About MeI live in Jackson Hole, Wyoming where I explore the deeper reaches of the Greater Yellowstone Ecosystem while also trying to raise awareness about light pollution and the importance of dark skies through photography and video.
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Category Archives: Video
I recently completed work on my first film, Reclaiming the Night: Preserving the Dark Skies of Jackson Hole. The short film, at just over 12 minutes, discusses the issue of light pollution, how it negatively affects Jackson Hole and beyond, the vast amount of wasted energy spent on it, and how Jackson Hole can benefit exponentially from embracing the night skies, something they have thus far failed to do as demonstrated in the film, despite it being a high priority in the Comprehensive Plan.
The reduction of light pollution is a movement gaining enormous momentum around the world and Jackson has the potential to receive tremendous economic gain by encouraging both residential and commercial areas to begin turning out the lights.
On Monday, October 6th, 2014, I gave a TEDxJacksonHole talk on the subject of light pollution titled, Restoring the Night Sky for a Healthier Future. The talk discussed my personal experience and growing interest in light pollution, the facts and science behind how it affects each and every one us and the ecosystems we live in, and why a dark night sky is so essential and important in creating a spiritual connection to both our own species, and the infinite space around us.
On April 28th of 2014, I gave a much lengthier talk that was specific to Jackson Hole, Wyoming (https://www.youtube.com/watch?v=RK6VmG4rYME). Though many similar concepts were shared, the TEDx talk was significantly shorter and much more polished, refined, and to the point to make it worthy of the TED name.
Milky Way arching across the night sky with airglow above a tent, Bridger-Teton National Forest, Wyoming
I haven’t been updating this blog much, but that doesn’t mean I haven’t been busy. I’m currently wrapping up a video on light pollution in the Jackson Hole, Wyoming area, plotting a large road trip around the southwest for a follow-up video covering the region’s dark skies, and finally, making plans with my girlfriend to hike the Hayduke Trail, an 800-mile trail stretching from Arches National Park to Zion National Park with a detour through the Grand Canyon.What Is Light Pollution?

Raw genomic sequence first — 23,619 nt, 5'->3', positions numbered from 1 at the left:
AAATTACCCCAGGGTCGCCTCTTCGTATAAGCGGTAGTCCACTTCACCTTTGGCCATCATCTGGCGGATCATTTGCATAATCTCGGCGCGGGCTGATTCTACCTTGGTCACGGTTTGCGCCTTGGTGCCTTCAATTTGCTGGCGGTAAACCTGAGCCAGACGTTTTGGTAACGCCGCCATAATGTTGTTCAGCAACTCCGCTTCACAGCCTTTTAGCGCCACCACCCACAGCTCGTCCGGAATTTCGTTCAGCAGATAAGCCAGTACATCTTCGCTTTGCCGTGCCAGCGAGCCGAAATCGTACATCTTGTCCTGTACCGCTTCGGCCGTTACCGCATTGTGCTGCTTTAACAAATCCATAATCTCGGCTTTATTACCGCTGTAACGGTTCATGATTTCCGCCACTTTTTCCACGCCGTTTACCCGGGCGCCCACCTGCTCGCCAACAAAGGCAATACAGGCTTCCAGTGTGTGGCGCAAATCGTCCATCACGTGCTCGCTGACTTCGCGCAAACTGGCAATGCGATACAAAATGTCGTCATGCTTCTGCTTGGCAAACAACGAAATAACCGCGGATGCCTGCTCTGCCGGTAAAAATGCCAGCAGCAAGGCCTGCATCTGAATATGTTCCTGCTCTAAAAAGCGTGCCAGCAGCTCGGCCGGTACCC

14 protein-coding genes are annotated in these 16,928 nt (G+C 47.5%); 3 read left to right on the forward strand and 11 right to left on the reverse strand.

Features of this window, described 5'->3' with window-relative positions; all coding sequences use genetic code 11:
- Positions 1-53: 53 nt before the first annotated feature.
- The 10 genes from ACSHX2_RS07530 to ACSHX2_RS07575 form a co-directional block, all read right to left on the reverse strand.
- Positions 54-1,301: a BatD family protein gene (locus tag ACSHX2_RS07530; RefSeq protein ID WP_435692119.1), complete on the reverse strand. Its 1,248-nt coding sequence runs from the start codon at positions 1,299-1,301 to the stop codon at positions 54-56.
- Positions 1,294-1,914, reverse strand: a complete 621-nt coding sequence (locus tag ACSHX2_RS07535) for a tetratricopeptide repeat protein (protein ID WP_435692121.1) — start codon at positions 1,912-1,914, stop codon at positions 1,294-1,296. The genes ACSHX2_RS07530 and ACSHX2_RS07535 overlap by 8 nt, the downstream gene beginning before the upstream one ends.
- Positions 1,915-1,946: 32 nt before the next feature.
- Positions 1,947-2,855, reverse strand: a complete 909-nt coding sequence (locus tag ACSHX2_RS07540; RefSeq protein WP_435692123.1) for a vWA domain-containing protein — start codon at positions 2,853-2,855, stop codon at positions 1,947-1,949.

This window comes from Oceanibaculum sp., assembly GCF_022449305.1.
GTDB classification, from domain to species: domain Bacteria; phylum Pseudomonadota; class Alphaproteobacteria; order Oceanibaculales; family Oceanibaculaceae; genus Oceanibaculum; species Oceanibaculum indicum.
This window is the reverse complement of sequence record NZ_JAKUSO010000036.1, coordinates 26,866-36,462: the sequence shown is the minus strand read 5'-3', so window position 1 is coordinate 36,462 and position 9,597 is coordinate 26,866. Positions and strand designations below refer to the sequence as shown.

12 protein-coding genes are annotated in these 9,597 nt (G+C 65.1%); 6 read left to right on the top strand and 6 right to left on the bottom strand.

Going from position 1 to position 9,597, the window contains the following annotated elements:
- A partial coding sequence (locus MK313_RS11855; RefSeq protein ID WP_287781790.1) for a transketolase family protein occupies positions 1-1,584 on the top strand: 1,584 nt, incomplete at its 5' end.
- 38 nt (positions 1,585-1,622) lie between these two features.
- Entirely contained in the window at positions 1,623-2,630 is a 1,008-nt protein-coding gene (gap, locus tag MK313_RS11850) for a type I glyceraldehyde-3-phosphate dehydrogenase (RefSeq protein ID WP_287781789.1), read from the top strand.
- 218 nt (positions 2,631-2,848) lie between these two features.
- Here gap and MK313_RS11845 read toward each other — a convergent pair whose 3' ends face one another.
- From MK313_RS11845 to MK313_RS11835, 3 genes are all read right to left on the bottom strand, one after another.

The upcoming video, which I’m hoping to have ready by the end of the summer, will cover the basics of light pollution, how it affects Jackson Hole, some potential solutions, and the importance of the night sky to the area. It’s a personal project that I began upon teaming up with Wyoming Stargazing, whose ultimate goal at the moment is to construct an observatory and planetarium right here in Jackson, Wyoming.
Together with Jackson Hole Wildlife Safaris, I’m offering a spring wildlife photography workshop that focuses on finding the apex predators of the region, along with all the other spring offspring flourishing throughout the ecosystem.
We’ll spend the first few days exploring Grand Teton National Park in search of the grizzly bears that have begun to leave their mark on the park while also capturing and taking advantage of all the other wildlife we find along the way. Most of the time will be spent where we encounter grizzlies most often, so much of the attention will go to them, but we will certainly take advantage of other opportunities and sights in between the grizzly bear opportunities.
After a few days in Teton Park, we’ll head up north in search of the famous Yellowstone wolves as well as other grizzlies and abundant wildlife.
A video compilation of Grizzly Bear #610 in the final spring with her first set of grizzly bear cubs.
Grizzly Bear #610 of Grand Teton National Park began her life in the shadow of her already beloved mother, #399. Between 2006 and 2008, she was merely referred to as, "one of the cubs." Having achieved enormous adoration from Jackson Hole, Wyoming and well beyond, the inevitable time came for #399 to ween off her cubs and let them go live on their own.
The male of the group, #587, was last seen living well in the Gros Ventre Mountains, east of Jackson Hole. #615 and #610 were the two females working together to aid in their survival that following summer and fall. #615 however was shot that fall by a hunter, leaving #610 on her own. That following spring, #610 was seen frequenting many of the same areas her mother had taught her.
Grizzly Bear 610 plays and wrestles with her cubs in Grand Teton National Park, Wyoming.
Last week, Grizzly Bear 610 of Grand Teton National Park officially emerged from her den. She was out wandering around Signal Mountain for a few weeks prior to that, but it wasn’t until about a week ago that she began to venture farther out to places such as Oxbow Bend and Willow Flats, giving many more people the opportunity to witness her happiness for being out and about.
Grizzly Bear 610 is of course the daughter of Jackson Hole icon, Grizzly Bear 399, who achieved quite a bit of recognition several years ago for successfully raising three cubs along the roadsides near Oxbow Bend and Jackson Lake Lodge, of which 610 was one of. Last year, both bears, who had been frequenting the same areas, each emerged with their own set of new cubs.